Is the use of military force ever morally justified?
Q: I recently read Pope Francis’ interview from his flight back from South Korea, and I am confused about something he said about the situation in Iraq: “It is licit to stop the unjust aggressor.” In saying this, isn’t the pope going against what the church teaches, that killing is always a sin? The pope seems to be contradicting what we believe as Catholics.
A: Thank you for your question! It is a good one and on many people’s minds these days: For Catholics, can the use of military force ever be seen as licit or just?
Pope Francis was responding to a question regarding the U.S. military response to ISIS’ military aggression in Iraq. Pope Francis was asked, “Do you approve of the U.S. bombing in Iraq?” He said, “In these cases where there is unjust aggression, I can only say that it is licit to stop the unjust aggressor. I underscore the verb ‘stop’; I don’t say bomb, make war — stop him. The means by which he may be stopped should be evaluated.”
Many have taken this to mean that Pope Francis was somehow going against the church’s commitment to peace in the world and approving of war. While in a sense he was condoning war in some cases, he was most certainly not going against church teaching. He was, in fact, applying it.
Obliged to work for peace
Through our baptisms, each of us has been commissioned to help build a peaceful and just world and to help bring about the kingdom of God here on earth. We do this by first seeking to create peace in our hearts and then working outward in concentric circles to our families, friends, places of work and ultimately the world. This includes avoiding war and not breaking the fifth commandment.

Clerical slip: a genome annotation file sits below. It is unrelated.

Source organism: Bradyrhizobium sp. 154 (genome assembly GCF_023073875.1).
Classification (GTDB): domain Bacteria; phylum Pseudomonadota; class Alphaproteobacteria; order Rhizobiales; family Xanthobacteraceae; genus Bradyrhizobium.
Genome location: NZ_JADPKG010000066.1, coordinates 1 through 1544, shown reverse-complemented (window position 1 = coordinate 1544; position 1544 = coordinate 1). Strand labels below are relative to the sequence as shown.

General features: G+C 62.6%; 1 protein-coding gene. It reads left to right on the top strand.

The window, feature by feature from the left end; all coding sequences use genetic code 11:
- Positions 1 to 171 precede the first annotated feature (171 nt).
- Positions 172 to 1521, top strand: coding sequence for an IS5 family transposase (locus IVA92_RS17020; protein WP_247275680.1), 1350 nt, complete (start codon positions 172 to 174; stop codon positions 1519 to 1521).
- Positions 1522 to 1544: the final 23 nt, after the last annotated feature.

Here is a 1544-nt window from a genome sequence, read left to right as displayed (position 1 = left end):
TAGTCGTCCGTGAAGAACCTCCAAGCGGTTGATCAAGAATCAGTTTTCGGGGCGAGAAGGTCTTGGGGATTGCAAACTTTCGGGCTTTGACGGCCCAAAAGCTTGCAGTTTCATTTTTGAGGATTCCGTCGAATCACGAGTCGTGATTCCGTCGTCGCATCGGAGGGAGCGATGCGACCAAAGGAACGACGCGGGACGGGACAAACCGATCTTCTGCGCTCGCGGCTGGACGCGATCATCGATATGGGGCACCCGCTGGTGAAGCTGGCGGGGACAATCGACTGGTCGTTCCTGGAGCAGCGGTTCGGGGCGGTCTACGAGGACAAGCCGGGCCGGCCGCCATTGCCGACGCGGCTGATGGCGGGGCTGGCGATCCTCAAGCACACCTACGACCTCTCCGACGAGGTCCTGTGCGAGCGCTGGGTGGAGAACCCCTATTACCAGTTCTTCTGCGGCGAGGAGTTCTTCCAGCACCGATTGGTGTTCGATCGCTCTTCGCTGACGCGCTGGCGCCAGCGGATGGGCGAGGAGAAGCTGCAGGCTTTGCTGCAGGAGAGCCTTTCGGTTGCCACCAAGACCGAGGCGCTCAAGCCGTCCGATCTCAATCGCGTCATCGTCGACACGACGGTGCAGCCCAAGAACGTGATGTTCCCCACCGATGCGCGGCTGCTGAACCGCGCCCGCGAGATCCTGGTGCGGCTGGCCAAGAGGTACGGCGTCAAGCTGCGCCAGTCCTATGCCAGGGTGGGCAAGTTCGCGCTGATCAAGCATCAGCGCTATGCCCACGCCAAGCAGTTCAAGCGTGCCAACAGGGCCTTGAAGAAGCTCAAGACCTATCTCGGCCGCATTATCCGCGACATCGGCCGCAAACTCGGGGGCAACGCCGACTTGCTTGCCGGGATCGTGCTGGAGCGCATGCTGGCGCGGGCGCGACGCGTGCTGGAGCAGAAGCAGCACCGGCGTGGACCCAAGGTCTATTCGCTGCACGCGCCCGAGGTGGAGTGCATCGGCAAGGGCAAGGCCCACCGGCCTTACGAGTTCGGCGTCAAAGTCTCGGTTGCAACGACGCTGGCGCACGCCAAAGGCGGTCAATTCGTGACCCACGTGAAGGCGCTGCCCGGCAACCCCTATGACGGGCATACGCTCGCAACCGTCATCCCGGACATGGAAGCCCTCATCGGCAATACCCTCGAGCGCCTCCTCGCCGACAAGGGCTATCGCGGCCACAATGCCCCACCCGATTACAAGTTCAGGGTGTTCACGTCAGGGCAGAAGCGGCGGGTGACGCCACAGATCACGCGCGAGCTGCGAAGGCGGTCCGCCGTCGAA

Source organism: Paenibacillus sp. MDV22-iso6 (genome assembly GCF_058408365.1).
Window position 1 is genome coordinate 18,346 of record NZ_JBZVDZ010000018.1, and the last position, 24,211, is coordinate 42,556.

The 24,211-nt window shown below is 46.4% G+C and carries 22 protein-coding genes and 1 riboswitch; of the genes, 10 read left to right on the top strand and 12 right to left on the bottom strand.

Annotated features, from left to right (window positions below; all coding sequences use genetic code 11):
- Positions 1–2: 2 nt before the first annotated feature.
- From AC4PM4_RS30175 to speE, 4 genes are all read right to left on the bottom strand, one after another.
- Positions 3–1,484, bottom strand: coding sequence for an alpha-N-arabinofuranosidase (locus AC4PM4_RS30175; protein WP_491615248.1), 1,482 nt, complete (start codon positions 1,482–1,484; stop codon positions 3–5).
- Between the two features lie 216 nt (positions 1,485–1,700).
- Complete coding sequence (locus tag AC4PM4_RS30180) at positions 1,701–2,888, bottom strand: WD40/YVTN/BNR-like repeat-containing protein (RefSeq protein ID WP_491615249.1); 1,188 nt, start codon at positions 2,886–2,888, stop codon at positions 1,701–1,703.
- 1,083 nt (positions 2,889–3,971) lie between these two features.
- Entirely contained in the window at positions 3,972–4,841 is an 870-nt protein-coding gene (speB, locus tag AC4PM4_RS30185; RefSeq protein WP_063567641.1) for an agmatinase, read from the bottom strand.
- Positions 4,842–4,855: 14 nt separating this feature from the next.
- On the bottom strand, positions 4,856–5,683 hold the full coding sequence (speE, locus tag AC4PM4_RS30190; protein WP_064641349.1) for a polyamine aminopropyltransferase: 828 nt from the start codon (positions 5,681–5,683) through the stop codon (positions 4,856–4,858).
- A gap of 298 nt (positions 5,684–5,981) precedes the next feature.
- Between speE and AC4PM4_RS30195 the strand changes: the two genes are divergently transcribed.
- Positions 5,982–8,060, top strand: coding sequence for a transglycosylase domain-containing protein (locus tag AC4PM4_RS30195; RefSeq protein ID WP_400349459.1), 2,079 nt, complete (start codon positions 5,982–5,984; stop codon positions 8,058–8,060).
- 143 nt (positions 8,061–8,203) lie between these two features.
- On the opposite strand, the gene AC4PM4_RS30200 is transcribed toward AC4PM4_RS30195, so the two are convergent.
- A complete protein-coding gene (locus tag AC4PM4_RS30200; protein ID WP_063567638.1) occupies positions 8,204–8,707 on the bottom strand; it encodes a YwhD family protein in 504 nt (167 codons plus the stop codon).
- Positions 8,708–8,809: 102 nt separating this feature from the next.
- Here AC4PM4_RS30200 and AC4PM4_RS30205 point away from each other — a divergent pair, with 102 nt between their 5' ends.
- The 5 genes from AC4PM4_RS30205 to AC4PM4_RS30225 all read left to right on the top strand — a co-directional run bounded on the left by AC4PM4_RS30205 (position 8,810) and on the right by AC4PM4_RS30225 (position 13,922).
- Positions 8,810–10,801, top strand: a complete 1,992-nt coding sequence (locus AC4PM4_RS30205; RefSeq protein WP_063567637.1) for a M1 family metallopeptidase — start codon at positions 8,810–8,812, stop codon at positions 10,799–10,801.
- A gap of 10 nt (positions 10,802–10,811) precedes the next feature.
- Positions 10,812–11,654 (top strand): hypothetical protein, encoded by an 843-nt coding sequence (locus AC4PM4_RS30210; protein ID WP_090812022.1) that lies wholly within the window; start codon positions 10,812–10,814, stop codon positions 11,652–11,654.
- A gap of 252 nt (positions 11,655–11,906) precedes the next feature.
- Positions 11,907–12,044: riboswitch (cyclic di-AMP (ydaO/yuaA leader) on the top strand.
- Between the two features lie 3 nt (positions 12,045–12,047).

As the Catechism of the Catholic Church states, “All citizens and all governments are obliged to work for the avoidance of war.” (CCC 2308) But while we seek peace, there are times when military action cannot be avoided. When the pope said “it is licit to stop the unjust aggressor,” he meant that the church does foresee times when military action is called for, as with the situation in Iraq.
Underneath the surface of Pope Francis’ answer is what is called “just war” doctrine. This is the set of principles (first formulated by St. Augustine and further developed by St. Thomas Aquinas) that the church uses to figure out when conflict is just (licit) and when it is unjust (illicit).
Four strict conditions for war
The church teaches that governments and people cannot be denied the right to a lawful self-defense if, and only if, all peaceful efforts have failed. According to just war doctrine, defense by military force is morally legitimate only when four strict conditions are met:
First, the damage inflicted by the aggressor on the nation or community of nations must be lasting, grave and certain. Second, all other means of putting an end to it must have been shown to be impractical or ineffective. Third, there must be serious prospects of success. And lastly, the use of arms must not produce evils and disorders more serious than the evil to be eliminated. The power of modern means of destruction weighs very heavily in evaluating this condition. (see CCC 2309)
These are the traditional elements that make up just war doctrine. The responsibility for applying these principles to real-world and real-time situations belongs to the prudential judgment of those who have responsibility for the common good, such as national governments.
In his answer, Pope Francis was supporting the use of violence and military force if, and only if, the situation passes the test of just war doctrine.
May God’s blessings be with you today and always!
In a Sept. 29 address to the United Nations, Vatican Secretary of State Cardinal Pietro Parolin expanded on Pope Francis’ comments, arguing that “it is both licit and urgent to stop aggression through multilateral action and a proportionate use of force.” Read his full address.
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